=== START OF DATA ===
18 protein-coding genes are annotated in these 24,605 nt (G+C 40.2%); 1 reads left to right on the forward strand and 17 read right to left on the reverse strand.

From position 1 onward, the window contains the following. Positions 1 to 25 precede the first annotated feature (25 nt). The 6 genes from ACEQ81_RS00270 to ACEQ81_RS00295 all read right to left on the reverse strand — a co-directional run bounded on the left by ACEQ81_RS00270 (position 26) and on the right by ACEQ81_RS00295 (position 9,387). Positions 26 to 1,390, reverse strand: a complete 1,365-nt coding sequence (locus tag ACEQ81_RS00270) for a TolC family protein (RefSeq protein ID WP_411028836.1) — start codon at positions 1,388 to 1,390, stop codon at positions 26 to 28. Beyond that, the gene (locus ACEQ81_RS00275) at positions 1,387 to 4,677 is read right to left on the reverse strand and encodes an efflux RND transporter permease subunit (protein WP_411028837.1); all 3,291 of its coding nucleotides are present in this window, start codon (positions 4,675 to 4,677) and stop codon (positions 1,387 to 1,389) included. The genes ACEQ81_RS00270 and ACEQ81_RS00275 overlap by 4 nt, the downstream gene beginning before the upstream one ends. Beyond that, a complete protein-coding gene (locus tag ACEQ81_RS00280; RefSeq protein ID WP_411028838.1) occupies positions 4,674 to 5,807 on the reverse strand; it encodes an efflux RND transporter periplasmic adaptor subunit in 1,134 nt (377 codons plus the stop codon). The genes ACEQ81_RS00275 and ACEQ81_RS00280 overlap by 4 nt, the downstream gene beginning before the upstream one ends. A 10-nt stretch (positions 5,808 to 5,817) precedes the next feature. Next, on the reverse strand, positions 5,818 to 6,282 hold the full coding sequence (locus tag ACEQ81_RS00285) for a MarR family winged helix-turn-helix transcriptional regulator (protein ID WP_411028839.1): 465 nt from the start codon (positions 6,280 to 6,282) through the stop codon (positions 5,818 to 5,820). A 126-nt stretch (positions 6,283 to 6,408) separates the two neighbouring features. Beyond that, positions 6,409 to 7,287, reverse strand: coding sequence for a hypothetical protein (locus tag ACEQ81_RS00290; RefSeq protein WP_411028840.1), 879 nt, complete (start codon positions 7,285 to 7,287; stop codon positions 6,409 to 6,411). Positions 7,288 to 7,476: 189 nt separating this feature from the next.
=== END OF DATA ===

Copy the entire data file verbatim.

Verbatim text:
18 protein-coding genes are annotated in these 24,605 nt (G+C 40.2%); 1 reads left to right on the forward strand and 17 read right to left on the reverse strand.

From position 1 onward, the window contains the following. Positions 1 to 25 precede the first annotated feature (25 nt). The 6 genes from ACEQ81_RS00270 to ACEQ81_RS00295 all read right to left on the reverse strand — a co-directional run bounded on the left by ACEQ81_RS00270 (position 26) and on the right by ACEQ81_RS00295 (position 9,387). Positions 26 to 1,390, reverse strand: a complete 1,365-nt coding sequence (locus tag ACEQ81_RS00270) for a TolC family protein (RefSeq protein ID WP_411028836.1) — start codon at positions 1,388 to 1,390, stop codon at positions 26 to 28. Beyond that, the gene (locus ACEQ81_RS00275) at positions 1,387 to 4,677 is read right to left on the reverse strand and encodes an efflux RND transporter permease subunit (protein WP_411028837.1); all 3,291 of its coding nucleotides are present in this window, start codon (positions 4,675 to 4,677) and stop codon (positions 1,387 to 1,389) included. The genes ACEQ81_RS00270 and ACEQ81_RS00275 overlap by 4 nt, the downstream gene beginning before the upstream one ends. Beyond that, a complete protein-coding gene (locus tag ACEQ81_RS00280; RefSeq protein ID WP_411028838.1) occupies positions 4,674 to 5,807 on the reverse strand; it encodes an efflux RND transporter periplasmic adaptor subunit in 1,134 nt (377 codons plus the stop codon). The genes ACEQ81_RS00275 and ACEQ81_RS00280 overlap by 4 nt, the downstream gene beginning before the upstream one ends. A 10-nt stretch (positions 5,808 to 5,817) precedes the next feature. Next, on the reverse strand, positions 5,818 to 6,282 hold the full coding sequence (locus tag ACEQ81_RS00285) for a MarR family winged helix-turn-helix transcriptional regulator (protein ID WP_411028839.1): 465 nt from the start codon (positions 6,280 to 6,282) through the stop codon (positions 5,818 to 5,820). A 126-nt stretch (positions 6,283 to 6,408) separates the two neighbouring features. Beyond that, positions 6,409 to 7,287, reverse strand: coding sequence for a hypothetical protein (locus tag ACEQ81_RS00290; RefSeq protein WP_411028840.1), 879 nt, complete (start codon positions 7,285 to 7,287; stop codon positions 6,409 to 6,411). Positions 7,288 to 7,476: 189 nt separating this feature from the next.